Thursday, July 7, 2022

Raising the bar

John and Linda McGurk have spent many years working to improve the performance of their breeding ewe flock. They are continually raising the bar and embracing new challenges. The latest challenge came in July, 2010, when they sold their Ohuka Valley farm and bought Te Awa, in the nearby Ruakituri Valley, Northern Hawke’s Bay. John and Linda took over 291ha at Ohuka in 1987 from John’s parents, buying a neighbouring 100ha a decade later. When they visited Te Awa to buy rams, owners Ron and Linda Hayden mentioned the farm was for sale. The McGurks discussed the idea of buying the farm and eventually decided to go for it.

Farm facts: 

Te Awa

Size: 417ha effective; 565ha total

Location: 51km inland from Wairoa

Stock ratio: 70:30 sheep to cattle

Contour: Class 5 hill-country. One-third easy rolling hills.

“We don’t regret it at all,” John said.

By coincidence, John and Linda lived and worked on the farm when they were first married 27 years ago.

They farm in conjunction with eldest son Brent, so this farm had the advantage of a second house for him and fiancee Amanda Neumegan. As well there was a quality Romney ewe flock, and more scope for development.

The McGurks second son Brad is also at home, helping out and spending much of his time tending his beehives.

Predominantly southerly facing, the farm is reasonably summer safe, with a good natural water system. A spring feeds water to troughs in about half the paddocks, while the remaining paddocks have dams or natural water flow.

Since buying Te Awa, the McGurks have installed 3km of electric fencing and 2km of new tracks. “Having good access speeds the whole job up and makes it easier,” John said.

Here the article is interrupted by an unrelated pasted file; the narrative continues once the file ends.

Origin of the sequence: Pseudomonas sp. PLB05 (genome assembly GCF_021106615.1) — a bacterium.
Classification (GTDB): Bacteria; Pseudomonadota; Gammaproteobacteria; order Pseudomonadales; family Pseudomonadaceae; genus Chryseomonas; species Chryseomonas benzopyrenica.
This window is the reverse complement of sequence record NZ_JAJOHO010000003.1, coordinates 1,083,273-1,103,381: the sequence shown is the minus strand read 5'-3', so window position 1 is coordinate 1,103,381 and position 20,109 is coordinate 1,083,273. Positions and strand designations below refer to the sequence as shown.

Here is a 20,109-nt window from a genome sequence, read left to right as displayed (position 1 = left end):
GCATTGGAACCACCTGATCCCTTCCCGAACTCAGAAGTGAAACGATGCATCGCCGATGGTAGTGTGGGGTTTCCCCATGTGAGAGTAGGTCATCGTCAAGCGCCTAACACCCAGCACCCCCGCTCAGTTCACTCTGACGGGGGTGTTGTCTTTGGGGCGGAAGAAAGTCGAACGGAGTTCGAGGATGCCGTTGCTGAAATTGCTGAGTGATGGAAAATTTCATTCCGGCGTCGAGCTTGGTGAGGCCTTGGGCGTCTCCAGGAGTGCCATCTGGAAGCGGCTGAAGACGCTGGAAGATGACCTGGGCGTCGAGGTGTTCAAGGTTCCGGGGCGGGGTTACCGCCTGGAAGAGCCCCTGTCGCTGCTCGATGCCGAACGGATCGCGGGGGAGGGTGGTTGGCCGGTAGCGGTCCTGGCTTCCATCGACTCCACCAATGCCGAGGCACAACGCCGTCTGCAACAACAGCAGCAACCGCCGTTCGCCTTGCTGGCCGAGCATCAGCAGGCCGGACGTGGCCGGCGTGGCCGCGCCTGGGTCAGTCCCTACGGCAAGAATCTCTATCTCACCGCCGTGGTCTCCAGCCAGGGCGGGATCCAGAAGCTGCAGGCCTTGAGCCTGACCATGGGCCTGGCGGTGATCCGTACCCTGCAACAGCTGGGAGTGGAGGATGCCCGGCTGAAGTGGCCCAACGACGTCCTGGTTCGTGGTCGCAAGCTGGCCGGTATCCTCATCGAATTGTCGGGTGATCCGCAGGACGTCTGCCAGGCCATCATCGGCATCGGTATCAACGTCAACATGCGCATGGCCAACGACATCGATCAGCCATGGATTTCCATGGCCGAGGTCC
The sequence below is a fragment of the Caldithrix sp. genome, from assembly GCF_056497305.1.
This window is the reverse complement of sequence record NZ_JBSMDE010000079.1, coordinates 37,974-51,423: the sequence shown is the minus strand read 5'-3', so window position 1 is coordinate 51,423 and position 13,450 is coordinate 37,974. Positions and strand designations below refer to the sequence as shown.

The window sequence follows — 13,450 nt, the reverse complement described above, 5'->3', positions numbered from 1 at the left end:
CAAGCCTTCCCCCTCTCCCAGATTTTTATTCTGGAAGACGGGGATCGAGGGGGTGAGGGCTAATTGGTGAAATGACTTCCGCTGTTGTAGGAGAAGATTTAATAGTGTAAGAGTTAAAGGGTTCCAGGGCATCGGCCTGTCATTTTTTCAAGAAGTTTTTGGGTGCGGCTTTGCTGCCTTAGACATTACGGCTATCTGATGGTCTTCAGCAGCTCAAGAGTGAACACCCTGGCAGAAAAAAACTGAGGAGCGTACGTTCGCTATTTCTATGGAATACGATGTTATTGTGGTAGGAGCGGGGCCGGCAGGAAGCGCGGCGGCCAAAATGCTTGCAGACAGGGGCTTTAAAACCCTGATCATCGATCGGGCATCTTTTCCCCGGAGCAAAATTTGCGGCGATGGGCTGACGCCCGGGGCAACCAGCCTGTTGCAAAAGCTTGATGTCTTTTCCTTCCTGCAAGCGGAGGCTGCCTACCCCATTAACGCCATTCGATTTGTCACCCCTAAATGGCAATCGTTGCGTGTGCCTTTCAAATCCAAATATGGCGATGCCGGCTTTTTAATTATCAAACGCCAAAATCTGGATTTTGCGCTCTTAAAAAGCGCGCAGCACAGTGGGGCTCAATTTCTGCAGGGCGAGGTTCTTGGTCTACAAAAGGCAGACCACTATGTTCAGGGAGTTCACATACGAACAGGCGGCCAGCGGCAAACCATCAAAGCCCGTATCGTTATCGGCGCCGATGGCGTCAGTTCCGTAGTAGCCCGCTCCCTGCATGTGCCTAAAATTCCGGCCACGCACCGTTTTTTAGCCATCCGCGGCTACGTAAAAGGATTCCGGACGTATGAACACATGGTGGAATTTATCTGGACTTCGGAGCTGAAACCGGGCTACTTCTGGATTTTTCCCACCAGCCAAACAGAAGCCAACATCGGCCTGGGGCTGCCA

Ewe rotations have helped improve pastures, but the McGurk family are still exploring options for improving soil fertility.

They want to lift Olsen P from 13-18 to the mid-20s to shorten the winter.

More lime is needed to lift pH levels from 5.4-5.5 to 5.6-5.8.

Capital fertiliser was applied last year, plus 500kg/ha of lime on one-third of the farm.

“Ideally we should be putting on a tonne of lime/ha, but that’s too dammed expensive,” John said.

Instead of applying lime to another third of the farm this year, the McGurks might try new fertiliser TerraCare, which John said had a higher phosphate level than other dicalcic products.

A recent purchase of a weed wiper for the back of the quad bike will be used to spray some of the many rushes on the farm. They won’t kill all of them, though, because they provide shelter for ewes and lambs.

They also used the quad bike to sow 15kg/ha of nitrogen early in May this year, which was effective in getting some growth going before winter.

Related stories: Next on the rankFine-tuning the formulaAmbitious goal

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